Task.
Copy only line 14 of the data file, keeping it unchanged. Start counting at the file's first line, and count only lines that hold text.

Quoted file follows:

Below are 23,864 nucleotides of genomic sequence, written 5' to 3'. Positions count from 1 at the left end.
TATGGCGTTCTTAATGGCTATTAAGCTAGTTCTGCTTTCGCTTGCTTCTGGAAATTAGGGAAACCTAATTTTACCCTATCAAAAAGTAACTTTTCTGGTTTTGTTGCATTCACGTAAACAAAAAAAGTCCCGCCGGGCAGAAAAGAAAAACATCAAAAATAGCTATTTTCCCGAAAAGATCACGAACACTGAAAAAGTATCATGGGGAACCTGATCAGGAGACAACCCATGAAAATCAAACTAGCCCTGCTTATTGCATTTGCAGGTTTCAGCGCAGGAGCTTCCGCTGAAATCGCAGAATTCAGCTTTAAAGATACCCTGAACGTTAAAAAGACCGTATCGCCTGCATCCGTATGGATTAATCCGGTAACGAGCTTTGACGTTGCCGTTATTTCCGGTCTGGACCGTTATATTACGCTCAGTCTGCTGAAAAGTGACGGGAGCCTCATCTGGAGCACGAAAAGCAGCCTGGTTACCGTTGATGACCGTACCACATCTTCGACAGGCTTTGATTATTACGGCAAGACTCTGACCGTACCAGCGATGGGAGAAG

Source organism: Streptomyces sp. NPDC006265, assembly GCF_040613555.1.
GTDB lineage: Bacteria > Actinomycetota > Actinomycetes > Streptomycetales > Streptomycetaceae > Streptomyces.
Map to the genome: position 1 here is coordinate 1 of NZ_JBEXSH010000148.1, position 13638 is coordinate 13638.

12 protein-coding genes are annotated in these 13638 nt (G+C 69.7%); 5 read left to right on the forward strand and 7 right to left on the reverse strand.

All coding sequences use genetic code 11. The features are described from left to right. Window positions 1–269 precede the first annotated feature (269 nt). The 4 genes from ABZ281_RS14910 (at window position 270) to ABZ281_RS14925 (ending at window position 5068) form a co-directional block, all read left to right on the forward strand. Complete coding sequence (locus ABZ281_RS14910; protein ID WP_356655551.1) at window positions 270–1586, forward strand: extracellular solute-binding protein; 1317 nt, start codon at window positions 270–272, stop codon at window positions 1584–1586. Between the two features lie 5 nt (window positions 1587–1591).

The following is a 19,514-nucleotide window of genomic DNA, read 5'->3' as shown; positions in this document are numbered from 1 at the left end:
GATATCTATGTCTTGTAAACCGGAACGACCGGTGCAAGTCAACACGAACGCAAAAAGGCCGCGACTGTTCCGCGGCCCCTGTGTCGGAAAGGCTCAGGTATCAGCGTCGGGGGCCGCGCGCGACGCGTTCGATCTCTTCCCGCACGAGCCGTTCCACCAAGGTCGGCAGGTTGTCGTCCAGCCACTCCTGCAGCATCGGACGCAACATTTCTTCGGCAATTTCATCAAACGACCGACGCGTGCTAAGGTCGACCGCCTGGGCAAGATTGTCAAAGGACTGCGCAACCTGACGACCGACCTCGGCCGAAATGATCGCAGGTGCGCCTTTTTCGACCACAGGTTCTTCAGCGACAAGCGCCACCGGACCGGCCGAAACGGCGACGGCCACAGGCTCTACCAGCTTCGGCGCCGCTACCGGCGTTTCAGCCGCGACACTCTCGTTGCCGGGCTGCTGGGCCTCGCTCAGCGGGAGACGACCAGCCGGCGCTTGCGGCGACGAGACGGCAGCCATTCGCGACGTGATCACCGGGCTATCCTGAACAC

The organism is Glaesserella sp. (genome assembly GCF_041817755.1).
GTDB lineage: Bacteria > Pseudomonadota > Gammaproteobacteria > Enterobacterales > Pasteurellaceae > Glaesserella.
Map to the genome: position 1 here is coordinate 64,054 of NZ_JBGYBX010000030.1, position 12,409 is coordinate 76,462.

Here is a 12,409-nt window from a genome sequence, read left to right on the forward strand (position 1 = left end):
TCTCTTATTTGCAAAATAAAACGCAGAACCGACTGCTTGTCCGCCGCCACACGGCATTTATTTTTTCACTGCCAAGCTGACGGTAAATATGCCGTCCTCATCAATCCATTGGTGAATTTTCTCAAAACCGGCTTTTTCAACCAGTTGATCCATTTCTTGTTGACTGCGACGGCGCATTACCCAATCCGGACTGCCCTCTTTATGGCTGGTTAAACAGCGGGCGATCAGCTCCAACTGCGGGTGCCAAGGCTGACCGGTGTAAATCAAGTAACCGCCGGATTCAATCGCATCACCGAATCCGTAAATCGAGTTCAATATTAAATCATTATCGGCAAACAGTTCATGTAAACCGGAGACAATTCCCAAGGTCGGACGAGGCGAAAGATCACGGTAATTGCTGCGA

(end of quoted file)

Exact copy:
TCTCTTATTTGCAAAATAAAACGCAGAACCGACTGCTTGTCCGCCGCCACACGGCATTTATTTTTTCACTGCCAAGCTGACGGTAAATATGCCGTCCTCATCAATCCATTGGTGAATTTTCTCAAAACCGGCTTTTTCAACCAGTTGATCCATTTCTTGTTGACTGCGACGGCGCATTACCCAATCCGGACTGCCCTCTTTATGGCTGGTTAAACAGCGGGCGATCAGCTCCAACTGCGGGTGCCAAGGCTGACCGGTGTAAATCAAGTAACCGCCGGATTCAATCGCATCACCGAATCCGTAAATCGAGTTCAATATTAAATCATTATCGGCAAACAGTTCATGTAAACCGGAGACAATTCCCAAGGTCGGACGAGGCGAAAGATCACGGTAATTGCTGCGA